Everything Old is New Again

Well, Campers, here I am in Sao Paolo, Brazil, and I’ve just come in from having a big walk around. I can’t tell you much about Sampa, except that it’s unreasonable large and that parts of it remind me of Tel Aviv (riotous street scene) and parts remind me of Bucharest (a little more attention to smooth pavement, please). What I can tell you about is my inner weather. All day long I’ve been haunted by the (good) feeling that “everything old is new again.” Maybe it’s because I’m on a new (to me) continent and in a totally new (to me) culture, but I can’t shake the feeling that this is really like the old days for me (like 1998, ’99), when these overseas jaunts were still a novelty and the mere act of being in a strange place was enough to get me seriously off. Followers of this blog will know that I’ve lost that feeling from time to time. It’s not that I’ve become jaded, except, okay maybe a little bit I have. Anyway, for some reason this place strips all the jaded away, and I’m walking around with the sense of wonder of a much younger man.

Just in passing today I noted the difference between being younger and being older. I fancy that it’s worth sharing here: Being older means you know more and care less. I don’t know if that’s true or not. It sounds like one of the (many, many) things I say that sounds like it might mean something and then you look at it closely and realize, hey, not so much.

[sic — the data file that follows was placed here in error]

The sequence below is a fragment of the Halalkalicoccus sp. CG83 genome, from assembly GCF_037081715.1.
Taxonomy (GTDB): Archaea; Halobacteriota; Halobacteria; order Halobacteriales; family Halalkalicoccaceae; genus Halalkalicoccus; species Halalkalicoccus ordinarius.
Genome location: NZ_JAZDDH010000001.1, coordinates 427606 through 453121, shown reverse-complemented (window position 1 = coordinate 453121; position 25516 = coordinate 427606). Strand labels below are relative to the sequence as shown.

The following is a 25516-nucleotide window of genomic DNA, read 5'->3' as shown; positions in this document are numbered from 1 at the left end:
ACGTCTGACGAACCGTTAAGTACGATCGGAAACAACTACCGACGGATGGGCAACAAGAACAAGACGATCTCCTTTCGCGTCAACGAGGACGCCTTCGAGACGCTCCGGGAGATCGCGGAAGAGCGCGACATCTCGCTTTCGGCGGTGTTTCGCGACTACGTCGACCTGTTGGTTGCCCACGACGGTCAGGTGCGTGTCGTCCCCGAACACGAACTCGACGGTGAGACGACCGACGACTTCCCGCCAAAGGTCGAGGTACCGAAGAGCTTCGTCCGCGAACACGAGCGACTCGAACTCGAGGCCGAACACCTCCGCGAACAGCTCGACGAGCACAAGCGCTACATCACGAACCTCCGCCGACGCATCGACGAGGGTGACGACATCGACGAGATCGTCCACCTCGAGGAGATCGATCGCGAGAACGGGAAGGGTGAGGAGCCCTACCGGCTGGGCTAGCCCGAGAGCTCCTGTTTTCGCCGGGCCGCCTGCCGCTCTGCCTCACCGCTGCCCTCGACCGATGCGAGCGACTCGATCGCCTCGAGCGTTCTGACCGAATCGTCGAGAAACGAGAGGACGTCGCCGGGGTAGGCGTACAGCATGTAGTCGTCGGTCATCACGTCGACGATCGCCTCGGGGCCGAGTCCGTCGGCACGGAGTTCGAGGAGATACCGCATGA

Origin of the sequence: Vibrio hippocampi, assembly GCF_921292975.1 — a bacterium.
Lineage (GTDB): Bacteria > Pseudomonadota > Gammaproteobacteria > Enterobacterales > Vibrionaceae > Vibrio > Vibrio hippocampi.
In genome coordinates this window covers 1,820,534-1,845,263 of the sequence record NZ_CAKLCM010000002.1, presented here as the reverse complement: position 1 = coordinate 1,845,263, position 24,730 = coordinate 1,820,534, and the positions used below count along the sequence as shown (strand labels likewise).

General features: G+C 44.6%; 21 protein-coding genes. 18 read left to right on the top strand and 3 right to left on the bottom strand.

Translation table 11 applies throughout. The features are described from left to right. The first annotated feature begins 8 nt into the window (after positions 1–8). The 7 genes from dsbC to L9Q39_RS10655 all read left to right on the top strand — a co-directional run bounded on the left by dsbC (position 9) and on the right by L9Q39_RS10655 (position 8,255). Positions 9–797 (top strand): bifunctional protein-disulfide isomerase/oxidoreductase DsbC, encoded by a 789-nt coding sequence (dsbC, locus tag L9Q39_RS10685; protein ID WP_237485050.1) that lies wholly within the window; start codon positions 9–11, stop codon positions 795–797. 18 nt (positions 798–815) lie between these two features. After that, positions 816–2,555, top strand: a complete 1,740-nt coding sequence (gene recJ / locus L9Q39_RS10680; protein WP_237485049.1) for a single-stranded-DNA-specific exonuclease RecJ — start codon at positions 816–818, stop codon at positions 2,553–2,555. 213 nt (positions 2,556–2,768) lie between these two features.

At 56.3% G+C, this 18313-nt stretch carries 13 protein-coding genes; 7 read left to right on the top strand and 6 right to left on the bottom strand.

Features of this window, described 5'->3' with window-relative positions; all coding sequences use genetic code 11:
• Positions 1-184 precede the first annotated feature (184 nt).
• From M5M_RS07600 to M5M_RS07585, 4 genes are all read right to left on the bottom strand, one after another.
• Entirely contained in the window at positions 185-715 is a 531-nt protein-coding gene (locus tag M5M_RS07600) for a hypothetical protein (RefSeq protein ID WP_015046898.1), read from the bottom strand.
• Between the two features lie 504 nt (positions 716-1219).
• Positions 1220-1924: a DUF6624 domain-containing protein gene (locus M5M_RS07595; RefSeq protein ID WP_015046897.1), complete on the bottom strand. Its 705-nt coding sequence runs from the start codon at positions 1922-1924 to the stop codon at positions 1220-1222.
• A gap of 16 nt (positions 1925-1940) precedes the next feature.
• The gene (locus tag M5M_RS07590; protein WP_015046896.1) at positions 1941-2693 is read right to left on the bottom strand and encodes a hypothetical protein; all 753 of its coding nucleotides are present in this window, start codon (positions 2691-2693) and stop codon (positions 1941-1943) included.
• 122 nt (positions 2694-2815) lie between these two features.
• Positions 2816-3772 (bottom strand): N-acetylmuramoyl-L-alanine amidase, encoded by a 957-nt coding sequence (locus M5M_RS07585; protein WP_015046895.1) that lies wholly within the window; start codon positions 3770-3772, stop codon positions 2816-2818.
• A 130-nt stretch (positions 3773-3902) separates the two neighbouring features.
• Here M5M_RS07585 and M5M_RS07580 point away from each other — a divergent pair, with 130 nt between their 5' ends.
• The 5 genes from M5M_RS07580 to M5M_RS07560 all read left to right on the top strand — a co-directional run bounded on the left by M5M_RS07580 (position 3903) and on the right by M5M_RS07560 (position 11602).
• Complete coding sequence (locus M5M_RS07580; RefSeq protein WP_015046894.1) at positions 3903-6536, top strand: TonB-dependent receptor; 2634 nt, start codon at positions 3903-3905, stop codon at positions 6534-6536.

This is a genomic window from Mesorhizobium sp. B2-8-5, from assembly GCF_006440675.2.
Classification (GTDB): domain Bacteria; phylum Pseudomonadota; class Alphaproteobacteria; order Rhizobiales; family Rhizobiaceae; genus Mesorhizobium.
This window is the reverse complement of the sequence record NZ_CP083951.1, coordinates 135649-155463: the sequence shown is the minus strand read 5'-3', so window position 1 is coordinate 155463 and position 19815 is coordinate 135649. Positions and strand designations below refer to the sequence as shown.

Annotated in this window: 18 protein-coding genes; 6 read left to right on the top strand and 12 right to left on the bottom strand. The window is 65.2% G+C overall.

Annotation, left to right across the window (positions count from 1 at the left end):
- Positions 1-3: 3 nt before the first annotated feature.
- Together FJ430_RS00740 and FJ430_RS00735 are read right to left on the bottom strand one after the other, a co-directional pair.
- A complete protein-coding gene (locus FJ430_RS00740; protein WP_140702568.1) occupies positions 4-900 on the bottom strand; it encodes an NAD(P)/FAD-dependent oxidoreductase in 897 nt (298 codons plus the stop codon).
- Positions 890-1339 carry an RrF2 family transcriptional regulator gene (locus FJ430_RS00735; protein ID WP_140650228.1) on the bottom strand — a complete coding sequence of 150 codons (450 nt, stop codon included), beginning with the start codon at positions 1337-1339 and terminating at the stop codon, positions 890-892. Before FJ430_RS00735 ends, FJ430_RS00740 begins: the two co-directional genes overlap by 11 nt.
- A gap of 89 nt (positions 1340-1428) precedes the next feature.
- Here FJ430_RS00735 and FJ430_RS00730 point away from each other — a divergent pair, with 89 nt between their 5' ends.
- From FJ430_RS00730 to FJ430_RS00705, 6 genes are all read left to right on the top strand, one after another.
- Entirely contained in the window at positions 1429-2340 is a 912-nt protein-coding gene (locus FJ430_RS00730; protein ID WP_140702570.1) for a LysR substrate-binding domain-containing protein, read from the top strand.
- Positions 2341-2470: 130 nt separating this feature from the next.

Here’s one thing I know about Sao Paolo: people make eye contact. It’s weird and disconcerting if you’re not used to it, but you can be walking down the street and find yourself being “recklessly eyeballed” by all and sundry. Now me, I’m a reckless eyeballer from way back, but I’m so used to that being a one-way relationship. Here, out on the street, people are checking me out as relentlessly as I them (so much so that I sometimes think they’re flirting which, alas, they are not). I was told that this was the case, but didn’t believe it until I saw it with my own, er, eyes. Why it should be I cannot say. Does it speak to an open and connective society, or just a general prurient interest in one another on the street? Dunno. I’ve only been here a day. Maybe by tomorrow I’ll have it all sorted out.

In the meantime, two pictures. This first is from my hotel hallway, outside the elevator.

And that’s good advice, no? Note that this warning has been required by municipal code since 1997. I guess there were a lot of elevator accidents theretofore.

This next shot is from a toy store here in Sampa, and it just tickles me that the game that informed my childhood a damn long time ago is still out there doing its thing, forcing people to choose between the Rota Segura (the safe path) and the Rua do Risco (the risky path). Same as it ever was, my friends, same as it ever was.

For me the Rua do Risco. Always was, always will be. Because everything old is new again, and as long as I follow the unsafe path, no matter how old I get, I will stay new, too.

More later,  -jv

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